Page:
Mortgage bankers are getting jittery as Election Day draws near.

At their annual convention in San Francisco earlier this week, 3,600 members of the Mortgage Bankers Association of America fretted about their rate-sensitive futures.

A Clinton victory, widely predicted, would mean higher interest rates and a consequent cooling of the yearlong refinancing boom, they said.

Almost as high on their worry list is the near inevitability of more than 100 new faces in Congress. Many may be primed to push for new consumer regulations and damaging tax changes.

"Clearly the greatest fear is interest rates moving back into double digits," said Angelo R. Mozilo, vice chairman of huge Countrywide Credit Industries, Pasadena, Calif "Once that happens, you've got a real problem."

Such concerns were fanned in recent weeks as rates on 30-year fixed-rated mortgages moved up 50 basis points, to 8.4%. Mortgage rates take their cue from bond yields, which rose amid fears of inflation in a Clinton presidency.

If President Bush wins, mortgage pros speculate, rates would fall - at least in the short term.

Life After Refinancing Boom

Some executives are already preparing for life after the refinancing boom. Cost cutting will accelerate, they predict, and originators will refocus on buyers of homes rather than refinancers. That will mean renewing ties with realty brokers and home builders.

"The companies that didn't abandon the Realtors and the builders for the refinancings are going to be the biggest winners," said Joe K. Pickett, chairman of Bank of Boston's mortgage division.

To be sure, the mortgage world would see some benefits from a Clinton White House.

For example, the candidate supports an expansion of the Federal Housing Administration's mortgage insurance program, long a mainstay of the industry.

Some mortgage leaders also support Gov. Clinton's plans for reviving the economy, such as increased spending on infrastructure.

But even those executives who express no strong feelings about the presidential contest find cause for worry about Congress, which may have as many as 150 new members.

"These new legislators will come to Washington believing they have a mandate from the people to buck the system," warned Herbert B. Tasker, who replaced Mr. Mozilo this week as president of the Mortgage Bankers Association.

Mr. Tasker, who is chief executive of All Pacific Mortgage, Concord, Calif , agreed with colleagues that a slew of consumer protection measures may come out of a new Congress. Among their worst fears: a requirement that all lenders pay interest on escrow accounts for Property tax and insurance payments.

Currently, such payments are required by only a few states. The mortgage industry beat back a federal measure on the issue last year.

Mortgage lenders also expect a legislative reaction to racial data recently released under the Home Mortgage Disclosure Act.

Though bankers now acknowledge a need to lend more to minority borrowers, they need to make sure that any new measures "do not hamstring or add substantially to the costs of originating," said Stephen B. Ashley, chief executive of Sibley Mortgage Corp., Rochester, N.Y.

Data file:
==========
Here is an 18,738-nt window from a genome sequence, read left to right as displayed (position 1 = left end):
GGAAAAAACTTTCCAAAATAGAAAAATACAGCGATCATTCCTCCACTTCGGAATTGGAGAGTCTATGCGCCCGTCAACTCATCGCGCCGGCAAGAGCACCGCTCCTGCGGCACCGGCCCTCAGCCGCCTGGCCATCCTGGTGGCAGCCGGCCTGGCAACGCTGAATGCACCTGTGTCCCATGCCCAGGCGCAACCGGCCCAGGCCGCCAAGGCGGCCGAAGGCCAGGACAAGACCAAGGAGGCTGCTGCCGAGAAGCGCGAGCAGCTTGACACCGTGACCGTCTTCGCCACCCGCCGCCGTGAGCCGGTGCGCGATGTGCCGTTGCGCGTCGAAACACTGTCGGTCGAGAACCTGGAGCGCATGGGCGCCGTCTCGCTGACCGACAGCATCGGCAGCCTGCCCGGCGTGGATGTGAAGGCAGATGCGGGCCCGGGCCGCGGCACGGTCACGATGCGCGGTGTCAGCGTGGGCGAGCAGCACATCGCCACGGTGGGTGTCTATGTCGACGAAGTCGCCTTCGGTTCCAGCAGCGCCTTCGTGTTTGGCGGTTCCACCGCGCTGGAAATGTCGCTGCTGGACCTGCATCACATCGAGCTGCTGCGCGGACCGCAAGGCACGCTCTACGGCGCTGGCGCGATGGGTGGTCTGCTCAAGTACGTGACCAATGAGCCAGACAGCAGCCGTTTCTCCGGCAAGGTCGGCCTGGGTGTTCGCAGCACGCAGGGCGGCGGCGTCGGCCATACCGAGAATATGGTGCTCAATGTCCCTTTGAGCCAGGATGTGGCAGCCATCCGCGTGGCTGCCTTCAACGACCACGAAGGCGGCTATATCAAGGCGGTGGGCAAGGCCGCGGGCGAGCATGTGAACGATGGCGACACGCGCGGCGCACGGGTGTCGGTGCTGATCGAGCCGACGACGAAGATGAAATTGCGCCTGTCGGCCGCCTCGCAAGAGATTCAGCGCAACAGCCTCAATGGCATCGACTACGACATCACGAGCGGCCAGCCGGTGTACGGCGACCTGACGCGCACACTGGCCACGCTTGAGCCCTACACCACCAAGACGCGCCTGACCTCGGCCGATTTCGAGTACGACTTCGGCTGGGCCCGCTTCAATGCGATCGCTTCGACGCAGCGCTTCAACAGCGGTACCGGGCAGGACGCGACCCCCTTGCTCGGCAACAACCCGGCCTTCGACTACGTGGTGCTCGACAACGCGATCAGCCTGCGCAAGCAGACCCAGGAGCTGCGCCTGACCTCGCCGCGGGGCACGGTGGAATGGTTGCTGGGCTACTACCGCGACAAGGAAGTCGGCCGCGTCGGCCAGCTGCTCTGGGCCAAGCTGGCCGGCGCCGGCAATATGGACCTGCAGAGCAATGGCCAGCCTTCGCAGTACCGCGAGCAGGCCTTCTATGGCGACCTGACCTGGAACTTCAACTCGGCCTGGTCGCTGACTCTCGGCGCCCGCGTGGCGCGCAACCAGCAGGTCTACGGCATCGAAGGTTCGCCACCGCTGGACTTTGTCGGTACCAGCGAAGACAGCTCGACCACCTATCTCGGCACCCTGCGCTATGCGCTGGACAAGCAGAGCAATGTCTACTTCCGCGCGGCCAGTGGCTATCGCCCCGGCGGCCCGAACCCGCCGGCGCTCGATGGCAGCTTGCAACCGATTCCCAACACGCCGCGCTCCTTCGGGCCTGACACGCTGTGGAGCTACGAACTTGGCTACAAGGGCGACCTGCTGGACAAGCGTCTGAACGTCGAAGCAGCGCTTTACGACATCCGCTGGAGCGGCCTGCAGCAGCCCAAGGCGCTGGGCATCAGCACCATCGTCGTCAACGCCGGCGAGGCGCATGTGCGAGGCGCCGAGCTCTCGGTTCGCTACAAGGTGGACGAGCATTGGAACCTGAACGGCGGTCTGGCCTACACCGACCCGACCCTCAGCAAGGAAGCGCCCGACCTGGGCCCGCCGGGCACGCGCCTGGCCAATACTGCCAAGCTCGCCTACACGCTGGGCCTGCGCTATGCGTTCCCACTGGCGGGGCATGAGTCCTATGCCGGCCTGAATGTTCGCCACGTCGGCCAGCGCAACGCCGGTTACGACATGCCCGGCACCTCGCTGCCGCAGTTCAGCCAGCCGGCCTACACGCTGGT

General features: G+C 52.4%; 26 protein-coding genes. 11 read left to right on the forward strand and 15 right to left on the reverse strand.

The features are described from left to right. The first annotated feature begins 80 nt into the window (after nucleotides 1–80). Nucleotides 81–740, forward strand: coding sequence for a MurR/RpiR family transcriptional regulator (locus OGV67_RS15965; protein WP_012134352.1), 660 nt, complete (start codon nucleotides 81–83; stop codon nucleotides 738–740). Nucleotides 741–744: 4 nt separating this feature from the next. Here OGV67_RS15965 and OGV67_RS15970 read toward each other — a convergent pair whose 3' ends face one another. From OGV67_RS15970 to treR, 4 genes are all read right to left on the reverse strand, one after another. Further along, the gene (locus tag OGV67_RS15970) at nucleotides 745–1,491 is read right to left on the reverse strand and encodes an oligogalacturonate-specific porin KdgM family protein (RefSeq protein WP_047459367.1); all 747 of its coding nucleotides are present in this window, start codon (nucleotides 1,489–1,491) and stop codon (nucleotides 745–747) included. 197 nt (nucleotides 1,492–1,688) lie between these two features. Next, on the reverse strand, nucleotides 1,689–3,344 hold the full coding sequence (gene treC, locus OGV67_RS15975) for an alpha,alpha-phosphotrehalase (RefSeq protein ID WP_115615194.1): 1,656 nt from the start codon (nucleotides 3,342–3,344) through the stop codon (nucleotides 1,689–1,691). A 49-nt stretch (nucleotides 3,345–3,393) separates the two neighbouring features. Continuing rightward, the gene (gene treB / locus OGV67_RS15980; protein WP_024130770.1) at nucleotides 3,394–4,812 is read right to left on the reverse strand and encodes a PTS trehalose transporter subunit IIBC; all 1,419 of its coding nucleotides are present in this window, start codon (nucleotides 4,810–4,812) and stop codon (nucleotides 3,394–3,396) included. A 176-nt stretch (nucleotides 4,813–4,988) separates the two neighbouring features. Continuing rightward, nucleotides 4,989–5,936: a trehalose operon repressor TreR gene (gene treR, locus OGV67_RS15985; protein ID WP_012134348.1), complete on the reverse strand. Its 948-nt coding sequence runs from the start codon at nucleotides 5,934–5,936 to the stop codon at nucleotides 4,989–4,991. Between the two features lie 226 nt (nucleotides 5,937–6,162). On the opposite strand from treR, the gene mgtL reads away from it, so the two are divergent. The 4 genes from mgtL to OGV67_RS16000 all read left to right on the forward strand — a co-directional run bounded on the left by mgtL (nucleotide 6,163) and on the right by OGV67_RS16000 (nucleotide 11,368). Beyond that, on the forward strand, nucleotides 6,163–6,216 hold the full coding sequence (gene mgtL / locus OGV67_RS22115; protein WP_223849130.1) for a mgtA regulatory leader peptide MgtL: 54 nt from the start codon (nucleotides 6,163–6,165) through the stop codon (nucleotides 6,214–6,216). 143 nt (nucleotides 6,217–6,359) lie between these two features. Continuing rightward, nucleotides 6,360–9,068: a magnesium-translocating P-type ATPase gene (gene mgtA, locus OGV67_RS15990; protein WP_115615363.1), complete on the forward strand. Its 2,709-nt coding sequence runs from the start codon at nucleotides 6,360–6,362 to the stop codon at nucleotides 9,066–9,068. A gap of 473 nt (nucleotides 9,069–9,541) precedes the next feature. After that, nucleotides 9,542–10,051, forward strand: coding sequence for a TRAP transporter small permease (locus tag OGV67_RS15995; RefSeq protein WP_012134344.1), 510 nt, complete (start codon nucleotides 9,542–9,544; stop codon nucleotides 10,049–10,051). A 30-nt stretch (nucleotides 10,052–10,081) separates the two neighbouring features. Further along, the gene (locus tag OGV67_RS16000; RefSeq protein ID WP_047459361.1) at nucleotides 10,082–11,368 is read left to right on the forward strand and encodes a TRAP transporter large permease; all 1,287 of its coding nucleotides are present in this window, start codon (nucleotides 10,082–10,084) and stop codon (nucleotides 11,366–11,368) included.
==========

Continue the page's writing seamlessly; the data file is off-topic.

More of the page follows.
Deduction in Jeopardy?

Another big fear centers on taxation. As budgetary pressures mount in Washington, mortgage leaders are worried about a congressional move to limit the long-sacred tax deduction for homeowners on mortgage interest payments. That, in turn, could reduce housing demand.

Leland C. Brendsel, chairman of the Federal Home Loan Mortgage Corp., launched a fiery preemptive strike in his address to the convention.

"Taking away the deduction now, even just for those with mortgages above a certain size, would be disruptive, inequitable, and inefficient," Mr. Brendsel thundered.

Given the high level of stress at the conference, it was no surprise that one of the most popular booths in the exhibit hall was that of a company offering on-the-spot neck massages.

Desert Document Services, which provides lenders with software for preparing closing documents, massaged about 150 necks over two days. The rubbing was an outgrowth of the Tempe, Ariz., company's marketing slogan: "Is your doc prep a pain in the neck?"

Mr. Tasker delivered his inaugural address wearing a blue shirt with a white collar - the type favored by his flashy predecessor, Mr. Mozilo. "I had to get one of Angelo's power shirts so I could follow in his footsteps," said the glitz-averse Mr. Tasker.

But Mr. Mozilo had the last word. "Get one with tabs if you really want class," he shouted.

The trade group awarded its highest honor - the Distinguished Service Award - to A. Gary Anderson, a California mortgage banker who died in August at age 52.

Mr. Anderson was chairman and sole owner of Directors Mortgage Loan Corp., Riverside, one of the 20 largest originators in the country. He had spent 24 years in the industry.

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